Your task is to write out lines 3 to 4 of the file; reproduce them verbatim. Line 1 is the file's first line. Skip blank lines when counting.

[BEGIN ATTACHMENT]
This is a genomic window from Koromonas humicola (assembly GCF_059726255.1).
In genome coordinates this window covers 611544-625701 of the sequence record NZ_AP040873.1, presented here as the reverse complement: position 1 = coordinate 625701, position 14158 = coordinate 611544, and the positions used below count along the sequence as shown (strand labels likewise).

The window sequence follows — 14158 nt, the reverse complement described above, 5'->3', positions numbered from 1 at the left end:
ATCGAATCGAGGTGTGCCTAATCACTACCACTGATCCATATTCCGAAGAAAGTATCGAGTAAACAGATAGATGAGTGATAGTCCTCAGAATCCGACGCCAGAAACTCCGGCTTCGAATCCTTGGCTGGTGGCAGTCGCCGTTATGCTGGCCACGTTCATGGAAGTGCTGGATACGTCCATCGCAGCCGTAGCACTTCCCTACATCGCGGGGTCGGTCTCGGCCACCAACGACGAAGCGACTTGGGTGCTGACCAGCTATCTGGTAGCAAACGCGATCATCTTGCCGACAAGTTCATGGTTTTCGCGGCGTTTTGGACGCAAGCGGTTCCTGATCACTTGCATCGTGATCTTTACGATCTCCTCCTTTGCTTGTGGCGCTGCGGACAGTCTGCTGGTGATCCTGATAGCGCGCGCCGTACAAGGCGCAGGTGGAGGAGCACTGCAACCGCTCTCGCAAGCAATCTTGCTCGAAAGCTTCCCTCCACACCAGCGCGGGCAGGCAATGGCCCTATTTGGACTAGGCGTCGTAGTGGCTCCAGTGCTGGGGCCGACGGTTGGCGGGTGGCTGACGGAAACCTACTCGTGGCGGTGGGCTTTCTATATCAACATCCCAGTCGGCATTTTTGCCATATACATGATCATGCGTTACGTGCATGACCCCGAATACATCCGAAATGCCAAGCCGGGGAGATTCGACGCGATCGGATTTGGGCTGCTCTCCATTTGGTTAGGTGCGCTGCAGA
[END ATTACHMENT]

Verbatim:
The window sequence follows — 14158 nt, the reverse complement described above, 5'->3', positions numbered from 1 at the left end:
ATCGAATCGAGGTGTGCCTAATCACTACCACTGATCCATATTCCGAAGAAAGTATCGAGTAAACAGATAGATGAGTGATAGTCCTCAGAATCCGACGCCAGAAACTCCGGCTTCGAATCCTTGGCTGGTGGCAGTCGCCGTTATGCTGGCCACGTTCATGGAAGTGCTGGATACGTCCATCGCAGCCGTAGCACTTCCCTACATCGCGGGGTCGGTCTCGGCCACCAACGACGAAGCGACTTGGGTGCTGACCAGCTATCTGGTAGCAAACGCGATCATCTTGCCGACAAGTTCATGGTTTTCGCGGCGTTTTGGACGCAAGCGGTTCCTGATCACTTGCATCGTGATCTTTACGATCTCCTCCTTTGCTTGTGGCGCTGCGGACAGTCTGCTGGTGATCCTGATAGCGCGCGCCGTACAAGGCGCAGGTGGAGGAGCACTGCAACCGCTCTCGCAAGCAATCTTGCTCGAAAGCTTCCCTCCACACCAGCGCGGGCAGGCAATGGCCCTATTTGGACTAGGCGTCGTAGTGGCTCCAGTGCTGGGGCCGACGGTTGGCGGGTGGCTGACGGAAACCTACTCGTGGCGGTGGGCTTTCTATATCAACATCCCAGTCGGCATTTTTGCCATATACATGATCATGCGTTACGTGCATGACCCCGAATACATCCGAAATGCCAAGCCGGGGAGATTCGACGCGATCGGATTTGGGCTGCTCTCCATTTGGTTAGGTGCGCTGCAGA